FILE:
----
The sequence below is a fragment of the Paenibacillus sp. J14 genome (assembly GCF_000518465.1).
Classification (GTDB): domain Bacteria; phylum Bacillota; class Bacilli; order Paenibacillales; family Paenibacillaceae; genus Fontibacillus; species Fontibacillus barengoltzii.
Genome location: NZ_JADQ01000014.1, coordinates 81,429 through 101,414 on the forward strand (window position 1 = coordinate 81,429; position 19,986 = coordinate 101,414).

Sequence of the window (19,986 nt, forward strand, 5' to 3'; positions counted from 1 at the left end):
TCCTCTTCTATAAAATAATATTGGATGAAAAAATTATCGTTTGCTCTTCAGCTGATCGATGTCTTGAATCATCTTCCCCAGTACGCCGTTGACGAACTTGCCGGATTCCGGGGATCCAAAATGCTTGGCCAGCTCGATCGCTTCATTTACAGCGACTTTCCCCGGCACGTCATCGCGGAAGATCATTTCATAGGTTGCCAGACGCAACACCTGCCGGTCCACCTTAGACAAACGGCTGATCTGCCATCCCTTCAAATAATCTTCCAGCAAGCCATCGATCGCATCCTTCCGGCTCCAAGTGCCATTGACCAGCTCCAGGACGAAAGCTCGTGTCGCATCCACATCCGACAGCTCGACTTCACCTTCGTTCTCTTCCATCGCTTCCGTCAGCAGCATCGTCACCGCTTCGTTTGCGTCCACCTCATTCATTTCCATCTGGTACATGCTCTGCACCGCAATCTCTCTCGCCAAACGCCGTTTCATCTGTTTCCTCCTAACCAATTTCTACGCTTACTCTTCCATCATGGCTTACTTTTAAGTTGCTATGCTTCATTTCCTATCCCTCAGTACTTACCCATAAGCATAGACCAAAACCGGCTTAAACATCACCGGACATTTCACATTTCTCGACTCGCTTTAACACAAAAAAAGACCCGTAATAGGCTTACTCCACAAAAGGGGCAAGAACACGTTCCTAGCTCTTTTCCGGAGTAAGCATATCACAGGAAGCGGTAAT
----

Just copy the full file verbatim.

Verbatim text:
The sequence below is a fragment of the Paenibacillus sp. J14 genome (assembly GCF_000518465.1).
Classification (GTDB): domain Bacteria; phylum Bacillota; class Bacilli; order Paenibacillales; family Paenibacillaceae; genus Fontibacillus; species Fontibacillus barengoltzii.
Genome location: NZ_JADQ01000014.1, coordinates 81,429 through 101,414 on the forward strand (window position 1 = coordinate 81,429; position 19,986 = coordinate 101,414).

Sequence of the window (19,986 nt, forward strand, 5' to 3'; positions counted from 1 at the left end):
TCCTCTTCTATAAAATAATATTGGATGAAAAAATTATCGTTTGCTCTTCAGCTGATCGATGTCTTGAATCATCTTCCCCAGTACGCCGTTGACGAACTTGCCGGATTCCGGGGATCCAAAATGCTTGGCCAGCTCGATCGCTTCATTTACAGCGACTTTCCCCGGCACGTCATCGCGGAAGATCATTTCATAGGTTGCCAGACGCAACACCTGCCGGTCCACCTTAGACAAACGGCTGATCTGCCATCCCTTCAAATAATCTTCCAGCAAGCCATCGATCGCATCCTTCCGGCTCCAAGTGCCATTGACCAGCTCCAGGACGAAAGCTCGTGTCGCATCCACATCCGACAGCTCGACTTCACCTTCGTTCTCTTCCATCGCTTCCGTCAGCAGCATCGTCACCGCTTCGTTTGCGTCCACCTCATTCATTTCCATCTGGTACATGCTCTGCACCGCAATCTCTCTCGCCAAACGCCGTTTCATCTGTTTCCTCCTAACCAATTTCTACGCTTACTCTTCCATCATGGCTTACTTTTAAGTTGCTATGCTTCATTTCCTATCCCTCAGTACTTACCCATAAGCATAGACCAAAACCGGCTTAAACATCACCGGACATTTCACATTTCTCGACTCGCTTTAACACAAAAAAAGACCCGTAATAGGCTTACTCCACAAAAGGGGCAAGAACACGTTCCTAGCTCTTTTCCGGAGTAAGCATATCACAGGAAGCGGTAAT